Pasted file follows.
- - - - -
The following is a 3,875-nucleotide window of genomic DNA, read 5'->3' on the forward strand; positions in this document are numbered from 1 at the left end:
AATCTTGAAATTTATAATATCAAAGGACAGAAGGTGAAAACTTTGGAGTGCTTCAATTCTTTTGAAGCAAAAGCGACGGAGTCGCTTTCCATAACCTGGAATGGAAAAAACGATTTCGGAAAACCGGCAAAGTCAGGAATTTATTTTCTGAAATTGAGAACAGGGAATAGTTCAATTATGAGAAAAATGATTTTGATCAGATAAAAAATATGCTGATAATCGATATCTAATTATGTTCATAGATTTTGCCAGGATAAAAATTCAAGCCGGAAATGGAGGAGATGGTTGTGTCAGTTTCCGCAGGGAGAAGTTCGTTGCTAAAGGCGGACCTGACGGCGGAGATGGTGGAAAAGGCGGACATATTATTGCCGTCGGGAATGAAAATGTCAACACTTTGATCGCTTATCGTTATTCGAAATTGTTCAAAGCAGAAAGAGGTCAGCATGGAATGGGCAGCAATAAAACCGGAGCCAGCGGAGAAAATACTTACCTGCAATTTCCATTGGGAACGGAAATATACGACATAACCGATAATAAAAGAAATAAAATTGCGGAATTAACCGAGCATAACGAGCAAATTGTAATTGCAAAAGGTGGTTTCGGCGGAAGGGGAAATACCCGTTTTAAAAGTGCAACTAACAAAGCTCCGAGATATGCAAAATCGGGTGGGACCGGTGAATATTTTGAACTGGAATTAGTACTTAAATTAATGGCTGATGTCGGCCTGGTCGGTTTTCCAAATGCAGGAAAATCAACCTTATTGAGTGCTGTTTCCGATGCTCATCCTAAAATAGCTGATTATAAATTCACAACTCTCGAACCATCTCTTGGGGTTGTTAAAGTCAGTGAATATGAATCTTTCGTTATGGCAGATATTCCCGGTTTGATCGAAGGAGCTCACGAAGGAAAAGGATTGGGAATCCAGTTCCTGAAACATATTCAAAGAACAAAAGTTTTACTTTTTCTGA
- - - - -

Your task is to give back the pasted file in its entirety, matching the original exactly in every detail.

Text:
The following is a 3,875-nucleotide window of genomic DNA, read 5'->3' on the forward strand; positions in this document are numbered from 1 at the left end:
AATCTTGAAATTTATAATATCAAAGGACAGAAGGTGAAAACTTTGGAGTGCTTCAATTCTTTTGAAGCAAAAGCGACGGAGTCGCTTTCCATAACCTGGAATGGAAAAAACGATTTCGGAAAACCGGCAAAGTCAGGAATTTATTTTCTGAAATTGAGAACAGGGAATAGTTCAATTATGAGAAAAATGATTTTGATCAGATAAAAAATATGCTGATAATCGATATCTAATTATGTTCATAGATTTTGCCAGGATAAAAATTCAAGCCGGAAATGGAGGAGATGGTTGTGTCAGTTTCCGCAGGGAGAAGTTCGTTGCTAAAGGCGGACCTGACGGCGGAGATGGTGGAAAAGGCGGACATATTATTGCCGTCGGGAATGAAAATGTCAACACTTTGATCGCTTATCGTTATTCGAAATTGTTCAAAGCAGAAAGAGGTCAGCATGGAATGGGCAGCAATAAAACCGGAGCCAGCGGAGAAAATACTTACCTGCAATTTCCATTGGGAACGGAAATATACGACATAACCGATAATAAAAGAAATAAAATTGCGGAATTAACCGAGCATAACGAGCAAATTGTAATTGCAAAAGGTGGTTTCGGCGGAAGGGGAAATACCCGTTTTAAAAGTGCAACTAACAAAGCTCCGAGATATGCAAAATCGGGTGGGACCGGTGAATATTTTGAACTGGAATTAGTACTTAAATTAATGGCTGATGTCGGCCTGGTCGGTTTTCCAAATGCAGGAAAATCAACCTTATTGAGTGCTGTTTCCGATGCTCATCCTAAAATAGCTGATTATAAATTCACAACTCTCGAACCATCTCTTGGGGTTGTTAAAGTCAGTGAATATGAATCTTTCGTTATGGCAGATATTCCCGGTTTGATCGAAGGAGCTCACGAAGGAAAAGGATTGGGAATCCAGTTCCTGAAACATATTCAAAGAACAAAAGTTTTACTTTTTCTGA